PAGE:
And you know that none of it is happening now — not on Broadway or Off, and not at almost any of the thousands of theaters across this vast country.

Admittedly, I’m being a little coy, not calling you by name. That’s because, in a nation so adept at producing globally famous screen stars, there are quite a few of you. But if you’re wondering whether this applies to you, you can take that as a clue that it probably does.

In any case, I can guess what you’re thinking: It’s too late in the game to step up now, and besides, the situation isn’t as dire as it was, what with the vaccines, the new president and the narrowly flipped Senate. None of that has shortened the shutdown’s projected duration, though. Those socially distanced productions and outdoor pop-ups you’ve read about are more anomaly than comeback.

And when the theater does begin its return in earnest, big, expensive productions employing loads of cast and crew will not be the trend. There will be no poof-it’s-over restoration for this hobbled industry and the workers whose jobs vaporized because it wasn’t safe to breathe.

The Bureau of Labor Statistics says that the median hourly wage for actors in 2019 was $20.43, which full-time (and we both know that full-time acting work is rare) would add up to about $42,000. Just imagine going into the pandemic with that as your baseline — and, 12 months on, still having to dangle over a cliff until autumn. At best, you’d be clinging by your fingernails.

True, the $15 billion in federal relief for arts venues and cultural institutions will help some theaters and producers to survive. And yes, the Biden White House is much friendlier toward the arts, and more responsive to the plight of American workers, than the last administration was. Yet the emergency is ongoing, and the arts in this country have a history as a funding afterthought, no matter who is in charge.

It would be a mistake to assume that legislators, who hold the purse strings, will commit to spending what the theater industry’s devastation demands — especially where individuals, not institutions, would get the money. When those individuals are seen by lawmakers and the people they represent as part of some so-called elite, their actual means notwithstanding, they are at risk of being denied aid.

The reality is that a lot of them will continue to need unemployment benefits until the theater is up to speed again — which means that extending them through Sept. 6, welcome news though that is, will not be long enough. If, in your leaner years, you ever had to scrape by on unemployment, you know that the same goes for the supplemental benefits.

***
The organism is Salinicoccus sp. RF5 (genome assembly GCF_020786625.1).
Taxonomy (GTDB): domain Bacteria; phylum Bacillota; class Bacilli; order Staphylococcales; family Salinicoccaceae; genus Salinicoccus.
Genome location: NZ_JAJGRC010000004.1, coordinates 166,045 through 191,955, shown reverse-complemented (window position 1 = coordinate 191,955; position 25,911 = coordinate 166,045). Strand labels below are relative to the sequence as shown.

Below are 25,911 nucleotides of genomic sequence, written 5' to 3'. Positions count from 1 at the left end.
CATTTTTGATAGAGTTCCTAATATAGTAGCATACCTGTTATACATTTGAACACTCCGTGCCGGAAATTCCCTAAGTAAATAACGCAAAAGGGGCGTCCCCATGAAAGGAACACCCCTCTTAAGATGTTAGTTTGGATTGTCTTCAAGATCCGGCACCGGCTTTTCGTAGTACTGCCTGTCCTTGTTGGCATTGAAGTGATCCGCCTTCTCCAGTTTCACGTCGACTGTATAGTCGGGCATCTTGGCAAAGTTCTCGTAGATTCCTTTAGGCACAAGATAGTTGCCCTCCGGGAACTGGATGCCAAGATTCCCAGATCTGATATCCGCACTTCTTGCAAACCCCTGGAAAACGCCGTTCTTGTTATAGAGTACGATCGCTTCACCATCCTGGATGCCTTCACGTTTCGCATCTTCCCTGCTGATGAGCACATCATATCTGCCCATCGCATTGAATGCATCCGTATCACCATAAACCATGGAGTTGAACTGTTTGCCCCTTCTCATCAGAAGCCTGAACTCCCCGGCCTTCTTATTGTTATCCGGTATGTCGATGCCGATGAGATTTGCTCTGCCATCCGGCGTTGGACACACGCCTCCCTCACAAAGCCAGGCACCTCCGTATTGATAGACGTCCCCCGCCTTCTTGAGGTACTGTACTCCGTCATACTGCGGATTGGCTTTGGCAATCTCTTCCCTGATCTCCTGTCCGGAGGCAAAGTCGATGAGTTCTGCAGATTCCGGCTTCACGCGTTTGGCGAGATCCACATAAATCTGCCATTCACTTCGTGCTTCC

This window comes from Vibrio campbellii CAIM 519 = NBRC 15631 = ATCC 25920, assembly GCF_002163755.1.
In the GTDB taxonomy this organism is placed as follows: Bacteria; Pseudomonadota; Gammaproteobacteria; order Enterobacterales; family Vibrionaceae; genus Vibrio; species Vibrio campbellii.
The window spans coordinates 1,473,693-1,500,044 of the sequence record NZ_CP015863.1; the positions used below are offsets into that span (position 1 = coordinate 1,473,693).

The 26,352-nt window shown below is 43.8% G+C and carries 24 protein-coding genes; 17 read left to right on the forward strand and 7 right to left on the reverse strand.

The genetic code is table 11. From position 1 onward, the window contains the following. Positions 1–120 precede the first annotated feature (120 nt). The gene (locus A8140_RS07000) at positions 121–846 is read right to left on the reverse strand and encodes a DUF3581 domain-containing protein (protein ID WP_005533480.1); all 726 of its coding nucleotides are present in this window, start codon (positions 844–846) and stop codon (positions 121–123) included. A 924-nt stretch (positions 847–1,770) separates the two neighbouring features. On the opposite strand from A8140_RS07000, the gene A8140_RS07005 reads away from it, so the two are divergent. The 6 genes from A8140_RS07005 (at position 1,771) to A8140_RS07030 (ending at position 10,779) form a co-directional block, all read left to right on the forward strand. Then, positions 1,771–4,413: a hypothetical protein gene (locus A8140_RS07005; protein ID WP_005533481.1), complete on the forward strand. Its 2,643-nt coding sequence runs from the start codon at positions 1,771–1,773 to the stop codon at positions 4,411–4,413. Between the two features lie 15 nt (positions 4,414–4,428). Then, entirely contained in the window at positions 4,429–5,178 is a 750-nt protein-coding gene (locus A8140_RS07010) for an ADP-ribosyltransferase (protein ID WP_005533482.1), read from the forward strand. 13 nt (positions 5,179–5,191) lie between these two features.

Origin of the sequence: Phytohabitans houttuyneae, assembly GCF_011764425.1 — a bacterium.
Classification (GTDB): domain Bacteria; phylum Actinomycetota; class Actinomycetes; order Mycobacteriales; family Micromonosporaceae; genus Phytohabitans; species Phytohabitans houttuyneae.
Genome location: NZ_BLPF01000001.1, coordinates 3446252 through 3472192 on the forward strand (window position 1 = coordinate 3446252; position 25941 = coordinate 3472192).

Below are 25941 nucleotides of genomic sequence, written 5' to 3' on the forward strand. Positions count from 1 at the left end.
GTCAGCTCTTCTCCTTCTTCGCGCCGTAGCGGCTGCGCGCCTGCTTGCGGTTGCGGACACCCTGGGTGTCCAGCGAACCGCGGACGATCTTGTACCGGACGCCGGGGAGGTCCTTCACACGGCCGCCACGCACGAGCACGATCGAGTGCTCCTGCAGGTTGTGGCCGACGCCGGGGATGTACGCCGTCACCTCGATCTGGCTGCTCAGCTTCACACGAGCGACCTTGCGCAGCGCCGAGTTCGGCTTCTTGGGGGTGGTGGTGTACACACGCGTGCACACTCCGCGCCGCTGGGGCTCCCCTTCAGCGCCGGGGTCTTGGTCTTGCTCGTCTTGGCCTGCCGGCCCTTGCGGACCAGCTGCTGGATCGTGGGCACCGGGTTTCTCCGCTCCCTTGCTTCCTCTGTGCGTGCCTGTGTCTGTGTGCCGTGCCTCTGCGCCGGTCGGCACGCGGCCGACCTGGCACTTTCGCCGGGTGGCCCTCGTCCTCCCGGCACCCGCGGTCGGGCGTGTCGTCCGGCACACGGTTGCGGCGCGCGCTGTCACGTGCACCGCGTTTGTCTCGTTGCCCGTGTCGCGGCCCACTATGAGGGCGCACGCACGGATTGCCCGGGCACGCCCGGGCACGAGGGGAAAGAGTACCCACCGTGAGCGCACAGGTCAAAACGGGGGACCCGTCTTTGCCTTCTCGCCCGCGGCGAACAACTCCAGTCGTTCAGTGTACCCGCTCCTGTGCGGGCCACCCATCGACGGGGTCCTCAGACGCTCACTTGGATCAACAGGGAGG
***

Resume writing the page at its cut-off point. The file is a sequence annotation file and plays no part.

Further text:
The bottom line is that we need theater people to be OK until their places of employment open up again — later than most other industries, because that’s what public health requires. We need the country to have their backs until then.

Last weekend in the Observer, the British actor Samuel West suggested that television and film stars pitch in to reboot local stages by signing on “to do a play at the regional theater closest to where they grew up.”

“They could say: I will come in 2022 for four weeks, and I’ll take the company wage and I don’t need the play to transfer,” he said. “That would really help.”

Imagine the effect an effort like that could have in this country as well — the excitement it would create, the jobs and ticket sales that would follow.

In the interim, though, the American theater needs a big-name, wildly charismatic advocate — or, hey, it could be a whole glamorous team — making clear to the public and its politicians how deeply this industry matters, economically and otherwise, and how imperative it is that its people make it through.

That isn’t necessarily about writing a check; it’s about using the spotlight that comes with stardom to shape understanding: in interviews, in lobbying and, yes, in tweets.

So I think again of you, and of the love that you professed. And I imagine some hazy future when the theater is back and you’re headlining a Broadway show — conscious, as mega-famous screen stars tend to be, of having to prove your live-performance bona fides.

If I ask you then what you did during the pandemic, what will your answer be?

I’m hoping I won’t even have to pose the question — because when the theater was in peril, you offered genuine friendship. And used your fame to do extraordinary good.